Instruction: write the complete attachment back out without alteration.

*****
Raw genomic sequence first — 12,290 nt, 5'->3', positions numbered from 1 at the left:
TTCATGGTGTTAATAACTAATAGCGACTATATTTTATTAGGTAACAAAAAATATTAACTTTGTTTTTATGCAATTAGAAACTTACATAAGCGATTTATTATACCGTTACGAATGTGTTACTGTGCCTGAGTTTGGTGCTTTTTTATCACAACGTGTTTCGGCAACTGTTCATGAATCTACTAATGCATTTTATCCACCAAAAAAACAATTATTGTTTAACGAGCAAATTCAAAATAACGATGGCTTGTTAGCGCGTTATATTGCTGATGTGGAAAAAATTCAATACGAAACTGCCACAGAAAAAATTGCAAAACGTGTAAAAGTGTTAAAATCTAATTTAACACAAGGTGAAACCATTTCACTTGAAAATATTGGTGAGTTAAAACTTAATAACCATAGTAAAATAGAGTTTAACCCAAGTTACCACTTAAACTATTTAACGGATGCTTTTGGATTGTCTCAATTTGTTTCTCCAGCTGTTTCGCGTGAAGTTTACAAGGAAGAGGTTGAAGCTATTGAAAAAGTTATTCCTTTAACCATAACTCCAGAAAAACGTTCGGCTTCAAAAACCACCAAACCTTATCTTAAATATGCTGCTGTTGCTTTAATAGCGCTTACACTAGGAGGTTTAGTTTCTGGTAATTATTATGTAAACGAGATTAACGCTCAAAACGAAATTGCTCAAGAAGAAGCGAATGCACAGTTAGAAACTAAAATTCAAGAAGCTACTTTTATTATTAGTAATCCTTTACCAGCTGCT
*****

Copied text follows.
Raw genomic sequence first — 12,290 nt, 5'->3', positions numbered from 1 at the left:
TTCATGGTGTTAATAACTAATAGCGACTATATTTTATTAGGTAACAAAAAATATTAACTTTGTTTTTATGCAATTAGAAACTTACATAAGCGATTTATTATACCGTTACGAATGTGTTACTGTGCCTGAGTTTGGTGCTTTTTTATCACAACGTGTTTCGGCAACTGTTCATGAATCTACTAATGCATTTTATCCACCAAAAAAACAATTATTGTTTAACGAGCAAATTCAAAATAACGATGGCTTGTTAGCGCGTTATATTGCTGATGTGGAAAAAATTCAATACGAAACTGCCACAGAAAAAATTGCAAAACGTGTAAAAGTGTTAAAATCTAATTTAACACAAGGTGAAACCATTTCACTTGAAAATATTGGTGAGTTAAAACTTAATAACCATAGTAAAATAGAGTTTAACCCAAGTTACCACTTAAACTATTTAACGGATGCTTTTGGATTGTCTCAATTTGTTTCTCCAGCTGTTTCGCGTGAAGTTTACAAGGAAGAGGTTGAAGCTATTGAAAAAGTTATTCCTTTAACCATAACTCCAGAAAAACGTTCGGCTTCAAAAACCACCAAACCTTATCTTAAATATGCTGCTGTTGCTTTAATAGCGCTTACACTAGGAGGTTTAGTTTCTGGTAATTATTATGTAAACGAGATTAACGCTCAAAACGAAATTGCTCAAGAAGAAGCGAATGCACAGTTAGAAACTAAAATTCAAGAAGCTACTTTTATTATTAGTAATCCTTTACCAGCTGCT